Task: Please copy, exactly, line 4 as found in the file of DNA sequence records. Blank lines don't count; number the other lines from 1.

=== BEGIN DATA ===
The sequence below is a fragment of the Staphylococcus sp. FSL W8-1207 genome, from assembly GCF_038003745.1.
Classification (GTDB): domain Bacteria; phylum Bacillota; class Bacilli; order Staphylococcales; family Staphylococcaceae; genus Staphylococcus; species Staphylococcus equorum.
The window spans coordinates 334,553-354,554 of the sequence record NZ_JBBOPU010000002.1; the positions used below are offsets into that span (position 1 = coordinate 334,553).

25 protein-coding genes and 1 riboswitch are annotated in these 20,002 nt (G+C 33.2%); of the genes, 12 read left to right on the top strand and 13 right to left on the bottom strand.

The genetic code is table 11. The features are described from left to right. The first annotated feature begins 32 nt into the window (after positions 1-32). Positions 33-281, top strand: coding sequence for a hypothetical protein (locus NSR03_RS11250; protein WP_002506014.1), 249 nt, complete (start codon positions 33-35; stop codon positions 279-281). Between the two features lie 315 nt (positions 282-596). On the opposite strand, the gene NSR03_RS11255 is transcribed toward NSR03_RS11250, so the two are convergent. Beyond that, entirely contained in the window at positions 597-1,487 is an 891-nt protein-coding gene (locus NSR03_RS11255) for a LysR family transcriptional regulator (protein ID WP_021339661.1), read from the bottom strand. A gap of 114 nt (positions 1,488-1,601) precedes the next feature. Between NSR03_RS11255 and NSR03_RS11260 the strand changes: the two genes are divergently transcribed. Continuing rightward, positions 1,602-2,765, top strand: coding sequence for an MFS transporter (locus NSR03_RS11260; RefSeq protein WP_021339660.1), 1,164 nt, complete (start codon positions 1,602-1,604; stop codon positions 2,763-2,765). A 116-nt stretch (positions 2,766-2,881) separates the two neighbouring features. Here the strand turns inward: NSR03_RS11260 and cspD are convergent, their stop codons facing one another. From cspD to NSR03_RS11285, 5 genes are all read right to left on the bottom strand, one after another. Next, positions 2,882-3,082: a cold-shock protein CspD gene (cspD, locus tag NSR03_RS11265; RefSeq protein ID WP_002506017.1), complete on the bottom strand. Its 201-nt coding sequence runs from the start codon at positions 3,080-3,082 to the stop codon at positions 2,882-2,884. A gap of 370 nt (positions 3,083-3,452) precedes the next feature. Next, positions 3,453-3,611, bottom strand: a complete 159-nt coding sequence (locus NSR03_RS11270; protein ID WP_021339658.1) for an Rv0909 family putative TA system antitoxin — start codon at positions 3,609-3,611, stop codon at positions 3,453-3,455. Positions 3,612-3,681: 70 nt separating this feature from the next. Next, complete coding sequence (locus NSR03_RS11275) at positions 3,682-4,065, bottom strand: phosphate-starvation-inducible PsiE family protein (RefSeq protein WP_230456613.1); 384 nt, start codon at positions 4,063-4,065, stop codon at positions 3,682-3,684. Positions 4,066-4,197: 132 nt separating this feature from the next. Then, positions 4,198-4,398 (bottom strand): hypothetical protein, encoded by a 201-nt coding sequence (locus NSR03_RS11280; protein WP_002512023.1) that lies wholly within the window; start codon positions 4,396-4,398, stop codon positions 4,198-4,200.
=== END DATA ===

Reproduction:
25 protein-coding genes and 1 riboswitch are annotated in these 20,002 nt (G+C 33.2%); of the genes, 12 read left to right on the top strand and 13 right to left on the bottom strand.